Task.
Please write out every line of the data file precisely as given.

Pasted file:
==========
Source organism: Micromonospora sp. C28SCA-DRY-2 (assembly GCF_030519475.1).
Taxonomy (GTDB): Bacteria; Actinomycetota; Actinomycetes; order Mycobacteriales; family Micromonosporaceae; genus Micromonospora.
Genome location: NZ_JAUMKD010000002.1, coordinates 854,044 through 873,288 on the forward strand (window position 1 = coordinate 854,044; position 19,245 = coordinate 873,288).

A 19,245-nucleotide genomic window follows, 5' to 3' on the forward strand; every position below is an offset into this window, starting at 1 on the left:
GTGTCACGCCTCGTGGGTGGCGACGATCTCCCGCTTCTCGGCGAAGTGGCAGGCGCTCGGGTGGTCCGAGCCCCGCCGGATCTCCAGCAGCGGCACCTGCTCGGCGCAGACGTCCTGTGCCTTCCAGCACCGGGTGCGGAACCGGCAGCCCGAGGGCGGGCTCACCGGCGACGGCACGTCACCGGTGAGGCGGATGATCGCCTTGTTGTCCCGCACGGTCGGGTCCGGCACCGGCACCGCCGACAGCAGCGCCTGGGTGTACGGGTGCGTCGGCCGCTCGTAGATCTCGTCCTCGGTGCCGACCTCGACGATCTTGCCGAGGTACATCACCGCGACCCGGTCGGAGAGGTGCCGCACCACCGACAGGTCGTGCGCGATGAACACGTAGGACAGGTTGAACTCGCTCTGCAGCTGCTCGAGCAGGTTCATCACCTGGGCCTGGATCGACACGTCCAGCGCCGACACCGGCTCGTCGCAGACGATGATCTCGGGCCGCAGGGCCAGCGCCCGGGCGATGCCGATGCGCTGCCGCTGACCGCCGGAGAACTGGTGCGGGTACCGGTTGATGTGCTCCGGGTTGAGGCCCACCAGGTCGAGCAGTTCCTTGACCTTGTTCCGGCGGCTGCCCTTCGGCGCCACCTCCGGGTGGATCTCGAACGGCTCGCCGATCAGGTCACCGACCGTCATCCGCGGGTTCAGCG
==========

Source organism: Micromonospora sp. C28SCA-DRY-2 (assembly GCF_030519475.1).
Taxonomy (GTDB): Bacteria; Actinomycetota; Actinomycetes; order Mycobacteriales; family Micromonosporaceae; genus Micromonospora.
Genome location: NZ_JAUMKD010000002.1, coordinates 854,044 through 873,288 on the forward strand (window position 1 = coordinate 854,044; position 19,245 = coordinate 873,288).

A 19,245-nucleotide genomic window follows, 5' to 3' on the forward strand; every position below is an offset into this window, starting at 1 on the left:
GTGTCACGCCTCGTGGGTGGCGACGATCTCCCGCTTCTCGGCGAAGTGGCAGGCGCTCGGGTGGTCCGAGCCCCGCCGGATCTCCAGCAGCGGCACCTGCTCGGCGCAGACGTCCTGTGCCTTCCAGCACCGGGTGCGGAACCGGCAGCCCGAGGGCGGGCTCACCGGCGACGGCACGTCACCGGTGAGGCGGATGATCGCCTTGTTGTCCCGCACGGTCGGGTCCGGCACCGGCACCGCCGACAGCAGCGCCTGGGTGTACGGGTGCGTCGGCCGCTCGTAGATCTCGTCCTCGGTGCCGACCTCGACGATCTTGCCGAGGTACATCACCGCGACCCGGTCGGAGAGGTGCCGCACCACCGACAGGTCGTGCGCGATGAACACGTAGGACAGGTTGAACTCGCTCTGCAGCTGCTCGAGCAGGTTCATCACCTGGGCCTGGATCGACACGTCCAGCGCCGACACCGGCTCGTCGCAGACGATGATCTCGGGCCGCAGGGCCAGCGCCCGGGCGATGCCGATGCGCTGCCGCTGACCGCCGGAGAACTGGTGCGGGTACCGGTTGATGTGCTCCGGGTTGAGGCCCACCAGGTCGAGCAGTTCCTTGACCTTGTTCCGGCGGCTGCCCTTCGGCGCCACCTCCGGGTGGATCTCGAACGGCTCGCCGATCAGGTCACCGACCGTCATCCGCGGGTTCAGCG